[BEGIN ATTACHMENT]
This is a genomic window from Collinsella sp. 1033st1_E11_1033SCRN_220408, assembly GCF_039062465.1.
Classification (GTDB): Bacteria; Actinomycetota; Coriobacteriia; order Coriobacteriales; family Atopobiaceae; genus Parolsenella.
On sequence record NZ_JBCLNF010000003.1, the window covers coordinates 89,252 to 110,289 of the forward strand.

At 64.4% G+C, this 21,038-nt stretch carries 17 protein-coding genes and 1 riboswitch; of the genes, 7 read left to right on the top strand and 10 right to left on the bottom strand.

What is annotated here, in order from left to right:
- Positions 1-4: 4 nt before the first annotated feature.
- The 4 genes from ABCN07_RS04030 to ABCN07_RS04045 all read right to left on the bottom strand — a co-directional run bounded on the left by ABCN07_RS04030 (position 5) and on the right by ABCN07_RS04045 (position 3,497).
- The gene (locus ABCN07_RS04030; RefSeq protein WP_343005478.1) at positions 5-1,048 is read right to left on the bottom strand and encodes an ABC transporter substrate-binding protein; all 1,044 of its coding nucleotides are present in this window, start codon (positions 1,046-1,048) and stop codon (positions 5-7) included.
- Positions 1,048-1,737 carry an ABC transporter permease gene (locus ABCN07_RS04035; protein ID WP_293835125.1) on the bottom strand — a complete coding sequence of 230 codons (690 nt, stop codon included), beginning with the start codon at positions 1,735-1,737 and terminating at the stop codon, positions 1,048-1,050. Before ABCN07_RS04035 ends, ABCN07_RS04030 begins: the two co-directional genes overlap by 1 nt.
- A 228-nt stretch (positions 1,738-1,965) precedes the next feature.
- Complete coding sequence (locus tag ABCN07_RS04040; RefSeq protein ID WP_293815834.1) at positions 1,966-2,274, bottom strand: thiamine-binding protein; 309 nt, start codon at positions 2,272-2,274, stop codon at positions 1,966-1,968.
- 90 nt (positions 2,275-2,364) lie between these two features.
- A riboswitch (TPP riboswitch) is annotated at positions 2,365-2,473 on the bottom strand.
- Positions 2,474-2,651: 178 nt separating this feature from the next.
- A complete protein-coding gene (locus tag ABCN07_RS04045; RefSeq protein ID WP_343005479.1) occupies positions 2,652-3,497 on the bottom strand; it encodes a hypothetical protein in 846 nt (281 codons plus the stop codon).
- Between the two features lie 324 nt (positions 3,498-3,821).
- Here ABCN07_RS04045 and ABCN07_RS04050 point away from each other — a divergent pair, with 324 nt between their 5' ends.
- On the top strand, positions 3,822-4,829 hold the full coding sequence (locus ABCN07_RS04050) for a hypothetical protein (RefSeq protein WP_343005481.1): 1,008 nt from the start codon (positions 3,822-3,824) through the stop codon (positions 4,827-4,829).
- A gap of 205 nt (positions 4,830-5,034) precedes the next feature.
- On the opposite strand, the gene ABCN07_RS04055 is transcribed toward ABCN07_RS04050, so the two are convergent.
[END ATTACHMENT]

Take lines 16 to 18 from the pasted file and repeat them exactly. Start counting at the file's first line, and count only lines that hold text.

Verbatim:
- Between the two features lie 324 nt (positions 3,498-3,821).
- Here ABCN07_RS04045 and ABCN07_RS04050 point away from each other — a divergent pair, with 324 nt between their 5' ends.
- On the top strand, positions 3,822-4,829 hold the full coding sequence (locus ABCN07_RS04050) for a hypothetical protein (RefSeq protein WP_343005481.1): 1,008 nt from the start codon (positions 3,822-3,824) through the stop codon (positions 4,827-4,829).